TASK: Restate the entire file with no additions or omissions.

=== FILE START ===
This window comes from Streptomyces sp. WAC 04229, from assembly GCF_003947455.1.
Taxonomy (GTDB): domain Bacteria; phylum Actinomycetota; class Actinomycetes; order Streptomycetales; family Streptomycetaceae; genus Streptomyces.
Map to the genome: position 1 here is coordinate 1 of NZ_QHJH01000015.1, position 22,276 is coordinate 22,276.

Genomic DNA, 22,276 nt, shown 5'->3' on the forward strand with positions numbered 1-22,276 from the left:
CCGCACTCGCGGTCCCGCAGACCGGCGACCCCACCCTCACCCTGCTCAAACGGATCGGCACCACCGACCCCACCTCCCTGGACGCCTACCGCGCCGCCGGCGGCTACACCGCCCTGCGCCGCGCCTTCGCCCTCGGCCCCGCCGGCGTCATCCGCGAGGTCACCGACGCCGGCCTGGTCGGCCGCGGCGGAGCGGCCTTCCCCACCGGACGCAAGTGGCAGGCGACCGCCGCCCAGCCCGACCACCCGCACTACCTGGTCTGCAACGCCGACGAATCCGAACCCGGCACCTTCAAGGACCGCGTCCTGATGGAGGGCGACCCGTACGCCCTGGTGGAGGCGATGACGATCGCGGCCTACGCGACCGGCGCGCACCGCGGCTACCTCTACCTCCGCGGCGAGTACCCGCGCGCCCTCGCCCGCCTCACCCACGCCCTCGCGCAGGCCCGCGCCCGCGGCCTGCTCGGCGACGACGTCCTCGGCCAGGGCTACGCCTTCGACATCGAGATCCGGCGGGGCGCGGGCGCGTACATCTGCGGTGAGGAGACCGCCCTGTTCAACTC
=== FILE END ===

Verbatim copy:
This window comes from Streptomyces sp. WAC 04229, from assembly GCF_003947455.1.
Taxonomy (GTDB): domain Bacteria; phylum Actinomycetota; class Actinomycetes; order Streptomycetales; family Streptomycetaceae; genus Streptomyces.
Map to the genome: position 1 here is coordinate 1 of NZ_QHJH01000015.1, position 22,276 is coordinate 22,276.

Genomic DNA, 22,276 nt, shown 5'->3' on the forward strand with positions numbered 1-22,276 from the left:
CCGCACTCGCGGTCCCGCAGACCGGCGACCCCACCCTCACCCTGCTCAAACGGATCGGCACCACCGACCCCACCTCCCTGGACGCCTACCGCGCCGCCGGCGGCTACACCGCCCTGCGCCGCGCCTTCGCCCTCGGCCCCGCCGGCGTCATCCGCGAGGTCACCGACGCCGGCCTGGTCGGCCGCGGCGGAGCGGCCTTCCCCACCGGACGCAAGTGGCAGGCGACCGCCGCCCAGCCCGACCACCCGCACTACCTGGTCTGCAACGCCGACGAATCCGAACCCGGCACCTTCAAGGACCGCGTCCTGATGGAGGGCGACCCGTACGCCCTGGTGGAGGCGATGACGATCGCGGCCTACGCGACCGGCGCGCACCGCGGCTACCTCTACCTCCGCGGCGAGTACCCGCGCGCCCTCGCCCGCCTCACCCACGCCCTCGCGCAGGCCCGCGCCCGCGGCCTGCTCGGCGACGACGTCCTCGGCCAGGGCTACGCCTTCGACATCGAGATCCGGCGGGGCGCGGGCGCGTACATCTGCGGTGAGGAGACCGCCCTGTTCAACTC